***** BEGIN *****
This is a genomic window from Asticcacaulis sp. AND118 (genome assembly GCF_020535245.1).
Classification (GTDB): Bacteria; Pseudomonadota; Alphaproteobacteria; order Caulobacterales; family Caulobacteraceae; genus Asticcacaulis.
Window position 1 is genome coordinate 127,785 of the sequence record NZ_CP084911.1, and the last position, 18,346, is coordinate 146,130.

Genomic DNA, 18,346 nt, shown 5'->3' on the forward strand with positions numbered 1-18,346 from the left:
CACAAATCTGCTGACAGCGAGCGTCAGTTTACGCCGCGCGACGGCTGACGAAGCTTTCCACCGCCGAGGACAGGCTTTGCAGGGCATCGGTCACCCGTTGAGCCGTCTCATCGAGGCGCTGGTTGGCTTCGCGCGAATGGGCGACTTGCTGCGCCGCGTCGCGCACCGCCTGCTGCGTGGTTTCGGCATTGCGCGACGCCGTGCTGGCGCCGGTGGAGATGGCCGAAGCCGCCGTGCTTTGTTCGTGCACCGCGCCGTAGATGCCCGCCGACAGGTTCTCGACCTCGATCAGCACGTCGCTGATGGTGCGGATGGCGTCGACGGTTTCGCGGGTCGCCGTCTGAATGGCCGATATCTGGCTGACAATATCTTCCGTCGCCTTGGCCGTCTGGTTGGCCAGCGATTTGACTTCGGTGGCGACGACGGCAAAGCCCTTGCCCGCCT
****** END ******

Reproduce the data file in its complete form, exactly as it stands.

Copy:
This is a genomic window from Asticcacaulis sp. AND118 (genome assembly GCF_020535245.1).
Classification (GTDB): Bacteria; Pseudomonadota; Alphaproteobacteria; order Caulobacterales; family Caulobacteraceae; genus Asticcacaulis.
Window position 1 is genome coordinate 127,785 of the sequence record NZ_CP084911.1, and the last position, 18,346, is coordinate 146,130.

Genomic DNA, 18,346 nt, shown 5'->3' on the forward strand with positions numbered 1-18,346 from the left:
CACAAATCTGCTGACAGCGAGCGTCAGTTTACGCCGCGCGACGGCTGACGAAGCTTTCCACCGCCGAGGACAGGCTTTGCAGGGCATCGGTCACCCGTTGAGCCGTCTCATCGAGGCGCTGGTTGGCTTCGCGCGAATGGGCGACTTGCTGCGCCGCGTCGCGCACCGCCTGCTGCGTGGTTTCGGCATTGCGCGACGCCGTGCTGGCGCCGGTGGAGATGGCCGAAGCCGCCGTGCTTTGTTCGTGCACCGCGCCGTAGATGCCCGCCGACAGGTTCTCGACCTCGATCAGCACGTCGCTGATGGTGCGGATGGCGTCGACGGTTTCGCGGGTCGCCGTCTGAATGGCCGATATCTGGCTGACAATATCTTCCGTCGCCTTGGCCGTCTGGTTGGCCAGCGATTTGACTTCGGTGGCGACGACGGCAAAGCCCTTGCCCGCCT